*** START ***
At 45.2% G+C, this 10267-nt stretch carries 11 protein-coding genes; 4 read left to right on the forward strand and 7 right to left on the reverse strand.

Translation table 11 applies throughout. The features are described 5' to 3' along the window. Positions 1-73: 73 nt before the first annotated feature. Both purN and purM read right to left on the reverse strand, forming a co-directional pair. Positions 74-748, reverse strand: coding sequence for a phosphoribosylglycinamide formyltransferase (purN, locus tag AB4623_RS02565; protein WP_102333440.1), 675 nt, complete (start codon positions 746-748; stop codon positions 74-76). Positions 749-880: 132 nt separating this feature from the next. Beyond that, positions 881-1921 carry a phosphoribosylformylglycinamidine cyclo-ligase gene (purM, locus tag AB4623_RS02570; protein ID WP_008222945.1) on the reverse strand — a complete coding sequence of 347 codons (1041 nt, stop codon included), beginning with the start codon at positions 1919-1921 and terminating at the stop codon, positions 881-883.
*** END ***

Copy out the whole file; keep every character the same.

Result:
At 45.2% G+C, this 10267-nt stretch carries 11 protein-coding genes; 4 read left to right on the forward strand and 7 right to left on the reverse strand.

Translation table 11 applies throughout. The features are described 5' to 3' along the window. Positions 1-73: 73 nt before the first annotated feature. Both purN and purM read right to left on the reverse strand, forming a co-directional pair. Positions 74-748, reverse strand: coding sequence for a phosphoribosylglycinamide formyltransferase (purN, locus tag AB4623_RS02565; protein WP_102333440.1), 675 nt, complete (start codon positions 746-748; stop codon positions 74-76). Positions 749-880: 132 nt separating this feature from the next. Beyond that, positions 881-1921 carry a phosphoribosylformylglycinamidine cyclo-ligase gene (purM, locus tag AB4623_RS02570; protein ID WP_008222945.1) on the reverse strand — a complete coding sequence of 347 codons (1041 nt, stop codon included), beginning with the start codon at positions 1919-1921 and terminating at the stop codon, positions 881-883.